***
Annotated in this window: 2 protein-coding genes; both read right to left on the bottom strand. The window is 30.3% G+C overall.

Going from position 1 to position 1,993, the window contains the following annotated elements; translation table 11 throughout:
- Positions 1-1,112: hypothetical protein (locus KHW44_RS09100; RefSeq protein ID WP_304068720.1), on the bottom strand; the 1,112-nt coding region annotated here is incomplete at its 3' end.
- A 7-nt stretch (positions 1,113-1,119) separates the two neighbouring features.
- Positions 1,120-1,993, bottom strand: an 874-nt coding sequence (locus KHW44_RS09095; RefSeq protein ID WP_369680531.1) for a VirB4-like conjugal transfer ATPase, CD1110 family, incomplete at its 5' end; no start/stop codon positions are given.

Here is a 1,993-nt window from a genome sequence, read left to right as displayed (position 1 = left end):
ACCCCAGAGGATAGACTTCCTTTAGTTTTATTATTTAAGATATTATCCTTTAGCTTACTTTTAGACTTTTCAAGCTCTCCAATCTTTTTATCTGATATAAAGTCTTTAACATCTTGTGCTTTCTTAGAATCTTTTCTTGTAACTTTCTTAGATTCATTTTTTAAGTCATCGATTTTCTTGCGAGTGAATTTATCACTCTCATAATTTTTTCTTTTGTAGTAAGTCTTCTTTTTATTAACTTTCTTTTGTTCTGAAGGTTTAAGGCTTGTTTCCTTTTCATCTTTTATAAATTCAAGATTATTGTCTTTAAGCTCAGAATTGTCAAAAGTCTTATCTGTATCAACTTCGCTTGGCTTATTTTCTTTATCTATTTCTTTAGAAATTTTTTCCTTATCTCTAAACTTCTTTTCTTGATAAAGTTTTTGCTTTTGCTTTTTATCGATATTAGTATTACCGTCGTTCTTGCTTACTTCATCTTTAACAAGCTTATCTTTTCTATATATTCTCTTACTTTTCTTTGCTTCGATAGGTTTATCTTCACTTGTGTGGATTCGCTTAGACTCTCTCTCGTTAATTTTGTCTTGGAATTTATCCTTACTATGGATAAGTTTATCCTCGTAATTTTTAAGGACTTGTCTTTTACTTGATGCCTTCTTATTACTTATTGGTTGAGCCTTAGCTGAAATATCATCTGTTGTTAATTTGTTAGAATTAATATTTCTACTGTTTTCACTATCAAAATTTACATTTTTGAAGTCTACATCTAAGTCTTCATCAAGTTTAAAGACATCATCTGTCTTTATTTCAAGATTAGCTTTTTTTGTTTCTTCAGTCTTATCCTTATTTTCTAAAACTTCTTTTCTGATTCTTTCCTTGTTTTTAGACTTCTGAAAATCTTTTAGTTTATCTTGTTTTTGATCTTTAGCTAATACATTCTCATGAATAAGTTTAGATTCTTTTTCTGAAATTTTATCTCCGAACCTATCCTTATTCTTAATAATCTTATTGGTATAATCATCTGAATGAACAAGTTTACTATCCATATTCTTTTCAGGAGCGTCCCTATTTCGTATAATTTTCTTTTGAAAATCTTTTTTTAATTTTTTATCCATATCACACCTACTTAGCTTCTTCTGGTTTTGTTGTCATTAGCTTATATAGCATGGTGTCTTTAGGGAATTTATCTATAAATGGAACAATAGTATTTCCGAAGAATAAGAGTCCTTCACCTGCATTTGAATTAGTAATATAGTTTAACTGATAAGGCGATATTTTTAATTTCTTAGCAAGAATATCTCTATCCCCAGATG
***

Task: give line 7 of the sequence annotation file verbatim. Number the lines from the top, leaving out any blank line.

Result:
ACCCCAGAGGATAGACTTCCTTTAGTTTTATTATTTAAGATATTATCCTTTAGCTTACTTTTAGACTTTTCAAGCTCTCCAATCTTTTTATCTGATATAAAGTCTTTAACATCTTGTGCTTTCTTAGAATCTTTTCTTGTAACTTTCTTAGATTCATTTTTTAAGTCATCGATTTTCTTGCGAGTGAATTTATCACTCTCATAATTTTTTCTTTTGTAGTAAGTCTTCTTTTTATTAACTTTCTTTTGTTCTGAAGGTTTAAGGCTTGTTTCCTTTTCATCTTTTATAAATTCAAGATTATTGTCTTTAAGCTCAGAATTGTCAAAAGTCTTATCTGTATCAACTTCGCTTGGCTTATTTTCTTTATCTATTTCTTTAGAAATTTTTTCCTTATCTCTAAACTTCTTTTCTTGATAAAGTTTTTGCTTTTGCTTTTTATCGATATTAGTATTACCGTCGTTCTTGCTTACTTCATCTTTAACAAGCTTATCTTTTCTATATATTCTCTTACTTTTCTTTGCTTCGATAGGTTTATCTTCACTTGTGTGGATTCGCTTAGACTCTCTCTCGTTAATTTTGTCTTGGAATTTATCCTTACTATGGATAAGTTTATCCTCGTAATTTTTAAGGACTTGTCTTTTACTTGATGCCTTCTTATTACTTATTGGTTGAGCCTTAGCTGAAATATCATCTGTTGTTAATTTGTTAGAATTAATATTTCTACTGTTTTCACTATCAAAATTTACATTTTTGAAGTCTACATCTAAGTCTTCATCAAGTTTAAAGACATCATCTGTCTTTATTTCAAGATTAGCTTTTTTTGTTTCTTCAGTCTTATCCTTATTTTCTAAAACTTCTTTTCTGATTCTTTCCTTGTTTTTAGACTTCTGAAAATCTTTTAGTTTATCTTGTTTTTGATCTTTAGCTAATACATTCTCATGAATAAGTTTAGATTCTTTTTCTGAAATTTTATCTCCGAACCTATCCTTATTCTTAATAATCTTATTGGTATAATCATCTGAATGAACAAGTTTACTATCCATATTCTTTTCAGGAGCGTCCCTATTTCGTATAATTTTCTTTTGAAAATCTTTTTTTAATTTTTTATCCATATCACACCTACTTAGCTTCTTCTGGTTTTGTTGTCATTAGCTTATATAGCATGGTGTCTTTAGGGAATTTATCTATAAATGGAACAATAGTATTTCCGAAGAATAAGAGTCCTTCACCTGCATTTGAATTAGTAATATAGTTTAACTGATAAGGCGATATTTTTAATTTCTTAGCAAGAATATCTCTATCCCCAGATG